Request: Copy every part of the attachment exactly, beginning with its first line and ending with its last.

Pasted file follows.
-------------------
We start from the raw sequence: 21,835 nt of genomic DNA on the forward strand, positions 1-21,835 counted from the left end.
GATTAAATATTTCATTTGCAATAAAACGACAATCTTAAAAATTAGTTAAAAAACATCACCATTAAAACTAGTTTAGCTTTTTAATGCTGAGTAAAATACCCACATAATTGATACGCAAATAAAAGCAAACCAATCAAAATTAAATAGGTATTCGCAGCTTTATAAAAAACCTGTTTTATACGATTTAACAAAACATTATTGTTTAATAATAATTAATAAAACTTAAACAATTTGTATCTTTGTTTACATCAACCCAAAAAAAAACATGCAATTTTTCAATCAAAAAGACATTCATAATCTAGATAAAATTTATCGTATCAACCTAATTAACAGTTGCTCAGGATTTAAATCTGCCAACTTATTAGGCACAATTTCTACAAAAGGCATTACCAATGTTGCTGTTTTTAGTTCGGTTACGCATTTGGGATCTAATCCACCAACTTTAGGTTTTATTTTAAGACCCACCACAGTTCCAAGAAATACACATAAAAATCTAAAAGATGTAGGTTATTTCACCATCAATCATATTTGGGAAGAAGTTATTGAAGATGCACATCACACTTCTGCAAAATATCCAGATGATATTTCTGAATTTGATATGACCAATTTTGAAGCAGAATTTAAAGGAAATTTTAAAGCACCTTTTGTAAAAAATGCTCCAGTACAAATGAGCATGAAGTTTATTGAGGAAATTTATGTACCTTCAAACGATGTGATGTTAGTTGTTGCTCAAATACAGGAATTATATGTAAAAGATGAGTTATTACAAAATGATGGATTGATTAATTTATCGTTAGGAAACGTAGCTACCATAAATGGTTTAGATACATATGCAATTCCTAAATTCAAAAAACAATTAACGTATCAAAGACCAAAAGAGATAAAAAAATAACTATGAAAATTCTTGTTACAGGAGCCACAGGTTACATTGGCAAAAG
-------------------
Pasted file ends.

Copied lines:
We start from the raw sequence: 21,835 nt of genomic DNA on the forward strand, positions 1-21,835 counted from the left end.
GATTAAATATTTCATTTGCAATAAAACGACAATCTTAAAAATTAGTTAAAAAACATCACCATTAAAACTAGTTTAGCTTTTTAATGCTGAGTAAAATACCCACATAATTGATACGCAAATAAAAGCAAACCAATCAAAATTAAATAGGTATTCGCAGCTTTATAAAAAACCTGTTTTATACGATTTAACAAAACATTATTGTTTAATAATAATTAATAAAACTTAAACAATTTGTATCTTTGTTTACATCAACCCAAAAAAAAACATGCAATTTTTCAATCAAAAAGACATTCATAATCTAGATAAAATTTATCGTATCAACCTAATTAACAGTTGCTCAGGATTTAAATCTGCCAACTTATTAGGCACAATTTCTACAAAAGGCATTACCAATGTTGCTGTTTTTAGTTCGGTTACGCATTTGGGATCTAATCCACCAACTTTAGGTTTTATTTTAAGACCCACCACAGTTCCAAGAAATACACATAAAAATCTAAAAGATGTAGGTTATTTCACCATCAATCATATTTGGGAAGAAGTTATTGAAGATGCACATCACACTTCTGCAAAATATCCAGATGATATTTCTGAATTTGATATGACCAATTTTGAAGCAGAATTTAAAGGAAATTTTAAAGCACCTTTTGTAAAAAATGCTCCAGTACAAATGAGCATGAAGTTTATTGAGGAAATTTATGTACCTTCAAACGATGTGATGTTAGTTGTTGCTCAAATACAGGAATTATATGTAAAAGATGAGTTATTACAAAATGATGGATTGATTAATTTATCGTTAGGAAACGTAGCTACCATAAATGGTTTAGATACATATGCAATTCCTAAATTCAAAAAACAATTAACGTATCAAAGACCAAAAGAGATAAAAAAATAACTATGAAAATTCTTGTTACAGGAGCCACAGGTTACATTGGCAAAAG